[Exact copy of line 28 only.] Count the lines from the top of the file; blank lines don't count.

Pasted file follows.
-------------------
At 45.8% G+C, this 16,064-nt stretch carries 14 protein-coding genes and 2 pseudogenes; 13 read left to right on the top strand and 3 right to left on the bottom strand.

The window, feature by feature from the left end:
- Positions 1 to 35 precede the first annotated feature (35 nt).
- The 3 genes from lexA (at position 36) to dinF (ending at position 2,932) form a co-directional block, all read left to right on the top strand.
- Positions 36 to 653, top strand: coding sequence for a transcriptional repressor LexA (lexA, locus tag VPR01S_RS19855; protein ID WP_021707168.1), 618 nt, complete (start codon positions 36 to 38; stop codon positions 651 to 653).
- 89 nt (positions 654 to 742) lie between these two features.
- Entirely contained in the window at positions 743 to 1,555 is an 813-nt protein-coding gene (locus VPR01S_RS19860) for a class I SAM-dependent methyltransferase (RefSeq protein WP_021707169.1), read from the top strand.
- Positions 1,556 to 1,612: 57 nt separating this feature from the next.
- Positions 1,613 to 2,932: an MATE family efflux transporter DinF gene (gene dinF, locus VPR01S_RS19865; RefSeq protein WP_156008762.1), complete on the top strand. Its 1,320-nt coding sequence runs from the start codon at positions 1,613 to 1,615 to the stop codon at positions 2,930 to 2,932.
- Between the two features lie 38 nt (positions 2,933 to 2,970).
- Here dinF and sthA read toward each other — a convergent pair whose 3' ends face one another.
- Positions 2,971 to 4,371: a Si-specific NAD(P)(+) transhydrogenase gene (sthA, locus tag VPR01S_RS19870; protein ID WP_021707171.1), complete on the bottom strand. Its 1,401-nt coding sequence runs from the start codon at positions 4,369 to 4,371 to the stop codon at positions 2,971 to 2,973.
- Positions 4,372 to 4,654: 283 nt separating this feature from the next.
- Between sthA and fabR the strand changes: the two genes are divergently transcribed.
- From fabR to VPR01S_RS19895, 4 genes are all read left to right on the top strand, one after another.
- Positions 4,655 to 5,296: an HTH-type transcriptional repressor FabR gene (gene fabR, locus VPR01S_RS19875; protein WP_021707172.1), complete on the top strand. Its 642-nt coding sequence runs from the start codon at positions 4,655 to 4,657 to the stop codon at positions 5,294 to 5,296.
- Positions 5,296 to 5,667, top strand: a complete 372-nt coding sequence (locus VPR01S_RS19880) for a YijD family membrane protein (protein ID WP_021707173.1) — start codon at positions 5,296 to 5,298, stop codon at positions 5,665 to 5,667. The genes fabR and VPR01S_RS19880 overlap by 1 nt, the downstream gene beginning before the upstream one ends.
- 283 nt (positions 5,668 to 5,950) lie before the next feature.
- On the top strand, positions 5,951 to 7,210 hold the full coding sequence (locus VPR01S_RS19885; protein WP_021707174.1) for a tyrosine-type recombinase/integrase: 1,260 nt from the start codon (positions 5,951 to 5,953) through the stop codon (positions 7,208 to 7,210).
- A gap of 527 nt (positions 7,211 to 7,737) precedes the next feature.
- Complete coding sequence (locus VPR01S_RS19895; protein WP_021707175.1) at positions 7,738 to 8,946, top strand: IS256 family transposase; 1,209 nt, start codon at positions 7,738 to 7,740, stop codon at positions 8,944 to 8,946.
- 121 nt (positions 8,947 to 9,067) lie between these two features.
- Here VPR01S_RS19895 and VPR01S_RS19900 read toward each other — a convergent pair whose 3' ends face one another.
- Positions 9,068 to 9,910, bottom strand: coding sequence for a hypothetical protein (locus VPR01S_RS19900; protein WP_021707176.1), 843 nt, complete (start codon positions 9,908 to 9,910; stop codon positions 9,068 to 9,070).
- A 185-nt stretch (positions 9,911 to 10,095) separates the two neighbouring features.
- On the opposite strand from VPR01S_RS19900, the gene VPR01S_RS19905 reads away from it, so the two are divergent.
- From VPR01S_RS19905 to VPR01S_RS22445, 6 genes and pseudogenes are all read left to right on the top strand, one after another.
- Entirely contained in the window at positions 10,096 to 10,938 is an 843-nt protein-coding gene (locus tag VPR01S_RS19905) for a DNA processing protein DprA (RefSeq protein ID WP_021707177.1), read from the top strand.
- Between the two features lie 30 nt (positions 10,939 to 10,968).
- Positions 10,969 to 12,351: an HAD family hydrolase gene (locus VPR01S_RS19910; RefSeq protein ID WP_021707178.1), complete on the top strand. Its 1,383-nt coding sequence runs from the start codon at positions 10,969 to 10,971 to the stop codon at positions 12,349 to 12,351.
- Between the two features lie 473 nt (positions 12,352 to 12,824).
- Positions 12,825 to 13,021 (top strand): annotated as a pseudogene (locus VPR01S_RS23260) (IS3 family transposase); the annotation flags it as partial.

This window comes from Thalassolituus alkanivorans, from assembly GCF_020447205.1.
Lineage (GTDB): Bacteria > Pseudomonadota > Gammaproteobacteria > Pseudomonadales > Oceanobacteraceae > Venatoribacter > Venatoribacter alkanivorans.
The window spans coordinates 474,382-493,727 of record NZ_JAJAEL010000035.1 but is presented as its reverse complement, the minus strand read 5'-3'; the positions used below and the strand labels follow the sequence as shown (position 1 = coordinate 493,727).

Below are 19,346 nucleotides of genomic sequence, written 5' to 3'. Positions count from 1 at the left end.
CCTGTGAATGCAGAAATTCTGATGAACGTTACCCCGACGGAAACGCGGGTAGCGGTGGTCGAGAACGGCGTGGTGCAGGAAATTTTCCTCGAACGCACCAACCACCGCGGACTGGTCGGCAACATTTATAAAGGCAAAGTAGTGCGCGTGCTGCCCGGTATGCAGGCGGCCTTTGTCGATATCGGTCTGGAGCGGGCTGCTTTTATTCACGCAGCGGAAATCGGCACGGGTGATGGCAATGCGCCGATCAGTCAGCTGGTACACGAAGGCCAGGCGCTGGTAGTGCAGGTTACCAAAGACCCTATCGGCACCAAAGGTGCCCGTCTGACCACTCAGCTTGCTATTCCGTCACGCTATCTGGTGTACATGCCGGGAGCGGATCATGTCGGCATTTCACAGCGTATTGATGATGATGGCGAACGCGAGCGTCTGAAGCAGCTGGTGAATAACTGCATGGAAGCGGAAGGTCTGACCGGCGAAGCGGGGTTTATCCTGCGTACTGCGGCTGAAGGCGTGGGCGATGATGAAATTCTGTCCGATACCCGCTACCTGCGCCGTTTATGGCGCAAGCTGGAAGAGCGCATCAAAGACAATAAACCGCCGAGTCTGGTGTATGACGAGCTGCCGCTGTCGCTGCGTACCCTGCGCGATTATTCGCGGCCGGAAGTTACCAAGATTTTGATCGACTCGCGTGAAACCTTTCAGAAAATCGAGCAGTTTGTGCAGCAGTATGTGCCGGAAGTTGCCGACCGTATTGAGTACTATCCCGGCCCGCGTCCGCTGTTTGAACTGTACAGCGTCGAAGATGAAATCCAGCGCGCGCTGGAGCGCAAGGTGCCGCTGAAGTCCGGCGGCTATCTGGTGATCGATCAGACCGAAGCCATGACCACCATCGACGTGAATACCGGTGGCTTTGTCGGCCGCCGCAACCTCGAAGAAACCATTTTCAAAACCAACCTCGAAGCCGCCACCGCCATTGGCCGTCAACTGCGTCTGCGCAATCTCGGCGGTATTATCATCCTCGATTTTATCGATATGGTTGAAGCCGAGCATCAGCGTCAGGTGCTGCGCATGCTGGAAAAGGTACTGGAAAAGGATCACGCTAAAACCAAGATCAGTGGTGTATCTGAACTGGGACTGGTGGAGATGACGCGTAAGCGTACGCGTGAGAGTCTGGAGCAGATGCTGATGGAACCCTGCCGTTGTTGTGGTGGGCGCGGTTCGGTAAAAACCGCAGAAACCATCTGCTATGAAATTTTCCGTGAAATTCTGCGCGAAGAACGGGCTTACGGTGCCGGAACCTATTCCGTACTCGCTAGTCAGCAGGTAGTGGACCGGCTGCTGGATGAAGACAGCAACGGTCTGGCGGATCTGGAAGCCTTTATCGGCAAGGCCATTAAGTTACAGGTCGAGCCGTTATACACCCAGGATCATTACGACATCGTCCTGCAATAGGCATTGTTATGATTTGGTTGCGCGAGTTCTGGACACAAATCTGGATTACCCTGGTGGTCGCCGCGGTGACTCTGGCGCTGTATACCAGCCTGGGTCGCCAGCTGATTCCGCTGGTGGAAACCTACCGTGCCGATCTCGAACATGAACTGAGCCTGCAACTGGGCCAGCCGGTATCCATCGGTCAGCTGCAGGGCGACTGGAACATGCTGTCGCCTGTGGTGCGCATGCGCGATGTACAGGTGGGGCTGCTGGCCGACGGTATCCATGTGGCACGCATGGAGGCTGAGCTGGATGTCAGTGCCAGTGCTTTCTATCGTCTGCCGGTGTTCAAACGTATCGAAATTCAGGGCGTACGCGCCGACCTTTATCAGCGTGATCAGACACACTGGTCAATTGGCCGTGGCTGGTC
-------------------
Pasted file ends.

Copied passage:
- Entirely contained in the window at positions 10,096 to 10,938 is an 843-nt protein-coding gene (locus tag VPR01S_RS19905) for a DNA processing protein DprA (RefSeq protein ID WP_021707177.1), read from the top strand.